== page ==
Another possible anti-LGBT murder in Puerto Rico

by Michael K. Lavers
National News Editor
Monday Sep 13, 2010

Puerto Rican authorities continue to investigate the death of two transgender women found dead on a local highway.

El Nuevo Día reported local police discovered the bodies of "two men who were dressed in women's clothes" along Highway 512 in Juana Díaz around 2:30 a.m. on Monday, Sept. 13. The newspaper said both victims, who were between 20- and 25-years-old, were shot in the head.

El Nuevo Día further reported authorities arrested a 28-year-old man in connection with the murders after they found blood and human tissue inside his car. Pedro Julio Serrano of the National Gay and Lesbian Task Force urged Puerto Rican authorities to investigate the deaths as hate crimes.

"At the very least it is probable that these crimes could have been motivated by prejudice based on the victims' sexual orientation or gender identity," he said in a statement. "The authorities have an obligation under the law to investigate this hate angle."

There have been 682 homicides in Puerto Rico so far this year, but these murders are the latest to spark concern among LGBT Puerto Ricans. Ashley Santiago Ocasio was stabbed to death in her Corozal home in April. And Juan José Martínez Matos stabbed Jorge Steven López Mercado to death before he decapitated, dismembered and partially burned the gay teenager's body in Nov. 2009.

As EDGE previously reported, a judge sentenced Martínez to 99 years in prison after he confessed he killed López. Serrano, who has maintained Puerto Rican authorities have not adequately applied the island's hate crime statutes, which includes both sexual orientation and gender identity and expression, stressed they must investigate the Juana Díaz murders as such.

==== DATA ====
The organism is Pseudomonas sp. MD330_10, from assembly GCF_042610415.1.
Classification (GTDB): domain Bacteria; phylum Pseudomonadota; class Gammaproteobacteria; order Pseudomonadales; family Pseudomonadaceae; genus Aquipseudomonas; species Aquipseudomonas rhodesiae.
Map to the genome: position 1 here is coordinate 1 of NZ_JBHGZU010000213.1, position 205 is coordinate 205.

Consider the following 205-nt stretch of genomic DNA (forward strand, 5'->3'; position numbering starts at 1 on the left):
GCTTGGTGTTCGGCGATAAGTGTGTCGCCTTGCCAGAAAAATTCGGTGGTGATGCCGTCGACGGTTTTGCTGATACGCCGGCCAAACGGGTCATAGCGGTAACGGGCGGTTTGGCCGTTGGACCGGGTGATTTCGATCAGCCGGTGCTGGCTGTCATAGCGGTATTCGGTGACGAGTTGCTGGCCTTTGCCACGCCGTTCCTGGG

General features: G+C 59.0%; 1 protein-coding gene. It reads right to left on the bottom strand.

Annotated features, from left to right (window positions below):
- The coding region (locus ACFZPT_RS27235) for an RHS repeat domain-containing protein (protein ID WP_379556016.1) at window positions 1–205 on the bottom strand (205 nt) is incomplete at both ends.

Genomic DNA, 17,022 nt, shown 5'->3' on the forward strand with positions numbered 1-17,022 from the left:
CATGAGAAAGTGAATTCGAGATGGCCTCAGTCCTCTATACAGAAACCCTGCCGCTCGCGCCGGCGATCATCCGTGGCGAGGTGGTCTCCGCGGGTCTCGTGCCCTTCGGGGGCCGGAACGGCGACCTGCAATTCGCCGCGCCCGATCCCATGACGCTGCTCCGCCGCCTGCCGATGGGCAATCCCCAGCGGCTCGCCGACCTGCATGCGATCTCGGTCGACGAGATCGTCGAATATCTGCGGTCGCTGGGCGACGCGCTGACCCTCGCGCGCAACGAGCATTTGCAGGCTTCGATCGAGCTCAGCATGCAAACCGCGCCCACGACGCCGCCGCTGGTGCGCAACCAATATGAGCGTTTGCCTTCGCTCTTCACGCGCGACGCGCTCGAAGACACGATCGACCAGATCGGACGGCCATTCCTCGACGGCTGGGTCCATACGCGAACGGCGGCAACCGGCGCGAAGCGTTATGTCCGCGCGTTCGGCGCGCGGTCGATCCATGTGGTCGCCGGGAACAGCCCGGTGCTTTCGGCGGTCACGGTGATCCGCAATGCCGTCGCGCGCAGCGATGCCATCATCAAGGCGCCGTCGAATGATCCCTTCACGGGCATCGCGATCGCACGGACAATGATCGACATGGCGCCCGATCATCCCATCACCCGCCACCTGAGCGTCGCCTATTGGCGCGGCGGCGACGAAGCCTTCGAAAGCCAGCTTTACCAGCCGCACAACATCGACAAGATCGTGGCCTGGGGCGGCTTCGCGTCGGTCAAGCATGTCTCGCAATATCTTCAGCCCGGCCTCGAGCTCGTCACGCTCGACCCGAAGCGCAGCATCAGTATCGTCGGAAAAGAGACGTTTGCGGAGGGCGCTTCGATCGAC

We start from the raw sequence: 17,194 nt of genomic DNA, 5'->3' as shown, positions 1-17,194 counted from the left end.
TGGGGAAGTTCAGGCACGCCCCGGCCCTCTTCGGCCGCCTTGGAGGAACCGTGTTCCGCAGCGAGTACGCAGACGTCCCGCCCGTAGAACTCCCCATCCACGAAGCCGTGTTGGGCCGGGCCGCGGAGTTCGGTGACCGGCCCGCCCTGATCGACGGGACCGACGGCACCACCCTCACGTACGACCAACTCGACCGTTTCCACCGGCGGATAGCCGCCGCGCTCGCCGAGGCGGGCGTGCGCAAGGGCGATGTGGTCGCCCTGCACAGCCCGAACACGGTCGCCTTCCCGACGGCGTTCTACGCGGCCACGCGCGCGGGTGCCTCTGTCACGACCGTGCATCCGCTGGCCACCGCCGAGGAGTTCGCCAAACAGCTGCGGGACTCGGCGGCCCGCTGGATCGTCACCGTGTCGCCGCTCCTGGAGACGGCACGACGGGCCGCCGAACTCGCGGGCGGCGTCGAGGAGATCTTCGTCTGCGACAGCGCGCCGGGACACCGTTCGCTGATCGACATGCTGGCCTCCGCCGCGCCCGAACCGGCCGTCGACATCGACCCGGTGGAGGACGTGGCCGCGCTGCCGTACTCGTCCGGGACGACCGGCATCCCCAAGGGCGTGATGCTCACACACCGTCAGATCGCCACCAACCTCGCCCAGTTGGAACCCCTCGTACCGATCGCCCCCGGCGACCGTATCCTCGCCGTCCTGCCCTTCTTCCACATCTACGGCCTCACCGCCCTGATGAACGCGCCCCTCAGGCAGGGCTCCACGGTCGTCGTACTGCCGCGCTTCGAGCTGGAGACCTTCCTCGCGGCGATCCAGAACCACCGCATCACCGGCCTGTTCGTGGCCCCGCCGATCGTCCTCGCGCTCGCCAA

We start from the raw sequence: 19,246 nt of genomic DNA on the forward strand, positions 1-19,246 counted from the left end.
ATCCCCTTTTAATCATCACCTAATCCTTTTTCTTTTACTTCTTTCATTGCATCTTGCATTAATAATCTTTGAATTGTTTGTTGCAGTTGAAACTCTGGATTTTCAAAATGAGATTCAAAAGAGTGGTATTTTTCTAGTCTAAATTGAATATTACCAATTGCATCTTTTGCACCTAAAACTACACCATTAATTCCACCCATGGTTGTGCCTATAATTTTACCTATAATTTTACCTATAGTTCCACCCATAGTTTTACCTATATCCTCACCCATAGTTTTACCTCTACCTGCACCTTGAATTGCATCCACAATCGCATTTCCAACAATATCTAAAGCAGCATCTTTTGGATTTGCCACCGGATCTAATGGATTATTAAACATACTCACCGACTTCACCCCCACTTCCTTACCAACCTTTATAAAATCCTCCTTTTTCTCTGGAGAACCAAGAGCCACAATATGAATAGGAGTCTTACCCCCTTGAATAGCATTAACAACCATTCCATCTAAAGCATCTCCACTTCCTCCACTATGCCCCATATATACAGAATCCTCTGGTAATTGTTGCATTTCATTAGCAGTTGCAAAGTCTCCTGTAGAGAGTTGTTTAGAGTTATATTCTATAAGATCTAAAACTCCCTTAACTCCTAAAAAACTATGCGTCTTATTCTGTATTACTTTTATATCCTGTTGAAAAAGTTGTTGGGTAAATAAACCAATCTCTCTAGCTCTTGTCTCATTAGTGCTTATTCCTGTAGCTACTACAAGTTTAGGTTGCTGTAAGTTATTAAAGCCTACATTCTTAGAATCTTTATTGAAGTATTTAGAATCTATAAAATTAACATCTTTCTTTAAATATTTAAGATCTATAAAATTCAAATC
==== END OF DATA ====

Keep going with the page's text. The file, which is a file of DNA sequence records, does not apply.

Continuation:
"We urge the police and the prosecutor to appropriately and quickly investigate this double murder and to classify them... as hate crimes if they discover enough evidence to determine it was motivated by prejudice," he said.

The victims and the man who allegedly murdered them have not been identified.

Based in Washington, D.C., Michael K. Lavers has appeared in the New York Times, BBC, WNYC, Huffington Post, Village Voice, Advocate and other mainstream and LGBT media outlets. He is an unapologetic political junkie who thoroughly enjoys living inside the Beltway.


  • , 2010-09-13 12:26:59

    How about we let the investigation run its course before portraying Puerto Rico as an unfriendly, violent, and homophobic country?

  • , 2010-09-13 17:47:01

    it is a homophobic country and i cant tell you that freely i grew up there 25 years old so please your comment its not acceptable THANKS!

  • , 2010-09-14 14:52:13

    I left the island in 2005, and it is ruled by some very homophobic politicians & police. The present Governor, Fortuno, is an extremely homophobic Opus Dei member. The President of Senate, Jorge Rivera Shatz has opposed all legislation which would protect or give equal rights to the LGBT community. The Judiciary is so bizarre that in 2002, the Puerto Rico Supreme Court ruled that the commonwealth’s ban on sodomy was not unconstitutional. Sodomy was still illegal until 2005. Although a hate crimes law exists, there has never been a murder of a gay person prosecuted as a hate crime...never, not even one. Radical religious leaders, especially the Roman Catholics, have scary control over the government. They literally preach on the steps of the Capitol with politicians standing with them. There is not even an appearance of separation of church & state. The police are notoriously vicious in their attacks against civil rights activists & LGBT citizens. Just check out their actions at the student strike at UPR, Rio Piedras and at the Capitol demonstration recently. La Isla del Encanto is full of wonderful loving people, but the homophobes have control of the Christian churches, the government, the judiciary, and the police.

  • aica, 2010-09-14 20:46:41

    I have been living in PR for all my life and I can honestly say that most of it’s politicians and, obviously, religious groups are against equal treatment for LGBT citizens. But the population, especially young adults, are not extremely homophobic. Of course, there are exceptions and people who’ve grown up in a very catholic household are more likely to be homophobic. In my experience, I’ve found a lot of support on the island. From the ones I know, to people I’ve just met. I would not consider it a homophobic country. These murders can happen anywhere, not that I accept them as right or as isolated but it is not the only place they will happen.

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